I was going to say that cause marketing is having a moment, but it’s really better to say that cause business is having a moment (with brand benefits to boot). Amazon recently launched Smile, enabling customers to build in charitable donations to their Amazon purchases, while Tom’s just launched a marketplace for socially responsible companies to sell online. And this visualization of the impact skill-based volunteering companies are increasingly sponsoring shows the difference we all can make — individually and as part of our employers’ organizations. Lots to like about the innovation here to make CSR a seamless part of the brand/company experience.
This is all great news for a lot of folks on both the giving and receiving end. Even better? Studies show consumers care more and more every year about the social impact of their favorite brands, so it’s great news for business as well.
The short version? Doing good is a good idea — and good ideas can make the process of giving even better.
Absolutely brilliant banner ads from Louis C.K. on Vulture (and elsewhere) this week.
Marketing good isn’t actually marketing good, not any more….Second and third order recommendations and word of mouth and the way we talk about the things that are ‘good good’ is the new marketing.
Your initial response rate, newsstand sales or first episode ratings are a measure of old-fashioned marketing prowess. Now, we care an awful lot more about just plain good. Or perhaps, if you really want to make an impact, great. —
I know Seth’s blog can be a little insufferable sometimes, but this quote really resonated for me. Marketing is still vitally important. It can help you find and make a new connection with a customer, or strengthen an existing one, or help everyone see your company in a completely different light, or any number of things that help fuel a business. But with the radical connectivity enabled by technology, there’s no hiding behind it anymore.
So yes, do that great TV spot, and an innovative social activation, and keep your AdWords account running. To make all that really pay off, though, first you’ve got to make something great, do some good, stay engaged — and always treat your customers well.
"If you could give one piece of advice to a large group of people, what would it be?"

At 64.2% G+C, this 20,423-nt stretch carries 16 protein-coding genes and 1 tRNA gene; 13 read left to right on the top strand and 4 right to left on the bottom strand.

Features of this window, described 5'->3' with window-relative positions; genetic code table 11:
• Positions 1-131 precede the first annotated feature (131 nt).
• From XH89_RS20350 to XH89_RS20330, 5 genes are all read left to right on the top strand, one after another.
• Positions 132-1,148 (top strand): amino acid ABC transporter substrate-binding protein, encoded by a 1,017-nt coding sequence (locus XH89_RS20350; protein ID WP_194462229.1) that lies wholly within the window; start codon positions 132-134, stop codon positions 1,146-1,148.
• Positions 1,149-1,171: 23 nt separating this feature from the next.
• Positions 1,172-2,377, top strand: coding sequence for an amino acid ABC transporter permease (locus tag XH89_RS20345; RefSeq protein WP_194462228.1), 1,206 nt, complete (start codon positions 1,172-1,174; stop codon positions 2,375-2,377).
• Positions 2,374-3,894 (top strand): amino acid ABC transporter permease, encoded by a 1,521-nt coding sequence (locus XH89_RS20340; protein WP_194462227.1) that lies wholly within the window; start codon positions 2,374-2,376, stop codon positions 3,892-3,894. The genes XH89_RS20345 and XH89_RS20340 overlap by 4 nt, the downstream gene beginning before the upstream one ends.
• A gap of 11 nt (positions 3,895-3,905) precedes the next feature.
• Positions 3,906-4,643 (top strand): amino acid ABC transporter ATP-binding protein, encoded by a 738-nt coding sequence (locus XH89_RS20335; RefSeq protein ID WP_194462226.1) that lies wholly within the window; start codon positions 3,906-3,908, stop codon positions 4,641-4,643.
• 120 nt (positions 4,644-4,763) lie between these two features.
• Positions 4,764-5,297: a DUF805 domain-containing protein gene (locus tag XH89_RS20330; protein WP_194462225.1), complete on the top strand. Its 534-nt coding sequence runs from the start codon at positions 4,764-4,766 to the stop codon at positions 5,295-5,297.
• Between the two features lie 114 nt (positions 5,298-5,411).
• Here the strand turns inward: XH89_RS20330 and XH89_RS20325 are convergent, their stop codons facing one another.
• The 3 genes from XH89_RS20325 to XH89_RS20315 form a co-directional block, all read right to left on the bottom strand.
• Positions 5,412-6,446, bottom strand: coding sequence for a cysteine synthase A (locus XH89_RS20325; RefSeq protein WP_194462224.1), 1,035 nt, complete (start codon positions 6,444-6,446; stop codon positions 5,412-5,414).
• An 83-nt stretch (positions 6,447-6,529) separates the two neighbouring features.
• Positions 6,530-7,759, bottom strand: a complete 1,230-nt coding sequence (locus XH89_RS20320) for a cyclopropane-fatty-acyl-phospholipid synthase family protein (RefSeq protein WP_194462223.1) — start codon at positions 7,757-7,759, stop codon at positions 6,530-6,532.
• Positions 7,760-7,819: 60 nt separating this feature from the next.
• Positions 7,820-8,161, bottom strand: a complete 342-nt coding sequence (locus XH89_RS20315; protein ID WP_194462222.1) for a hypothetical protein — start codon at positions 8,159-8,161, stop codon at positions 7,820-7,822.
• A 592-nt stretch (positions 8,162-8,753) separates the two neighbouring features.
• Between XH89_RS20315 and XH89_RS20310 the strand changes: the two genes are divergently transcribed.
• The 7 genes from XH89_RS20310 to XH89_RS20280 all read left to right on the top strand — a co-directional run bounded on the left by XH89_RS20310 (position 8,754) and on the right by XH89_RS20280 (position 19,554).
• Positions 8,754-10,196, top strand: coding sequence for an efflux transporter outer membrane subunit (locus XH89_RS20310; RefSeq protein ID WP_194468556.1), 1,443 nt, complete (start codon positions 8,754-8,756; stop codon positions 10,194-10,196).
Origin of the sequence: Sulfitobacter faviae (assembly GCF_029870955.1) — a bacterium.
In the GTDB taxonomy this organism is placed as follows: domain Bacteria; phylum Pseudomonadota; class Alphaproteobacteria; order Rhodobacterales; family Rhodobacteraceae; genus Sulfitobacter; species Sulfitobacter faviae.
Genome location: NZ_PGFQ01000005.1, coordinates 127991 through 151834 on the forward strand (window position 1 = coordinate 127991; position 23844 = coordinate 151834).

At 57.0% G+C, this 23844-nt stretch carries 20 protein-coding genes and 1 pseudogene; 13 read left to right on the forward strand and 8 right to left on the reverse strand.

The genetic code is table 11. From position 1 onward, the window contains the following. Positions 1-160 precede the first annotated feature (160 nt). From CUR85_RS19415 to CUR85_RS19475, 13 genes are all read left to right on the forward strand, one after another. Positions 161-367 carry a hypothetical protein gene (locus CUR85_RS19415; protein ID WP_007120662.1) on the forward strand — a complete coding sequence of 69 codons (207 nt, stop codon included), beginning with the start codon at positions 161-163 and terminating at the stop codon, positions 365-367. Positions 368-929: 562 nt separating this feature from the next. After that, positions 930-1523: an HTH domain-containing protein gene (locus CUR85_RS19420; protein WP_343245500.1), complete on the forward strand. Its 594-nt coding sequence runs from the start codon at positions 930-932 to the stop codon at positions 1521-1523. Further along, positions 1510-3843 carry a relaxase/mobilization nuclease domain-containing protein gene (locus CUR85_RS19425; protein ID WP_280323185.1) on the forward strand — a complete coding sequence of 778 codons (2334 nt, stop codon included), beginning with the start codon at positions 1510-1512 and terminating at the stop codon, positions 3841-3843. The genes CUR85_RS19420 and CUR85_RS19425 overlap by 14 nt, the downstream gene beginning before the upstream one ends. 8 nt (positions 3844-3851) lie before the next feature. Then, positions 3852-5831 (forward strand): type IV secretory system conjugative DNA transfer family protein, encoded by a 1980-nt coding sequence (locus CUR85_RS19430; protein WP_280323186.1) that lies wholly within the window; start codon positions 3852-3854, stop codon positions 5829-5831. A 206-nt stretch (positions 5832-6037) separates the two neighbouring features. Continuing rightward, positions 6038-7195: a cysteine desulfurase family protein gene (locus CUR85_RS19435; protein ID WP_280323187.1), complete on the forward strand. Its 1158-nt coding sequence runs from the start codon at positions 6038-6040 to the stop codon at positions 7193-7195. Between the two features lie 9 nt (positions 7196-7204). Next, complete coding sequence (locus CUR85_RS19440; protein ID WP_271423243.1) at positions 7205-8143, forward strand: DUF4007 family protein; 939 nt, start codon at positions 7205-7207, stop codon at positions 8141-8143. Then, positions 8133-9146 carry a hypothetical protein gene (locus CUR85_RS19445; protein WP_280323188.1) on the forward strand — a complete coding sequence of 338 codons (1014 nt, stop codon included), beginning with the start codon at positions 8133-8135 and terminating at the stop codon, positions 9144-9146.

"When a wave comes, go deep."
"I think I’m going to need an explanation for that one."
"There’s three things you can do when life sends a wave at you. You can run from it, but then it’s going to catch up and knock you down. You can also fall back on your ego and try to stand your ground, but then it’s still going to clobber you. Or you can use it as an opportunity to go deep, and transform yourself to match the circumstances. And that’s how you get through the wave.”
Love this one.
I do think this is one of the blessings and curses of social media. To fit in, you have to sound like a person, not an institution. And people can be so much more annoying than institutions. And also so much more interesting. I think that’s the trade-off. —
Upworthy co-founder Eli Pariser in conversation with TLDR’s PJ Vogt (via wnyc)
Very true. And for brands, it’s tough to strike the balance between sounding human, and sounding too familiar. Following a brand isn’t the same as being a Friend — and the best brands always keep that in mind.
Ran into these young women in Chelsea. They told me they’d just met at a summer programming course called Girls Who Code. “The program tries to close the gender gap in technology,” they told me. “We’ve learned a lot of awesome things. But the best part is that we’ve gotten to meet some really cool female programmers. It’s much less intimidating knowing that there are women in the field who are happy, well-adjusted, and doing awesome things. It’s good to know that programmers aren’t just pale guys who sit alone in their basements.”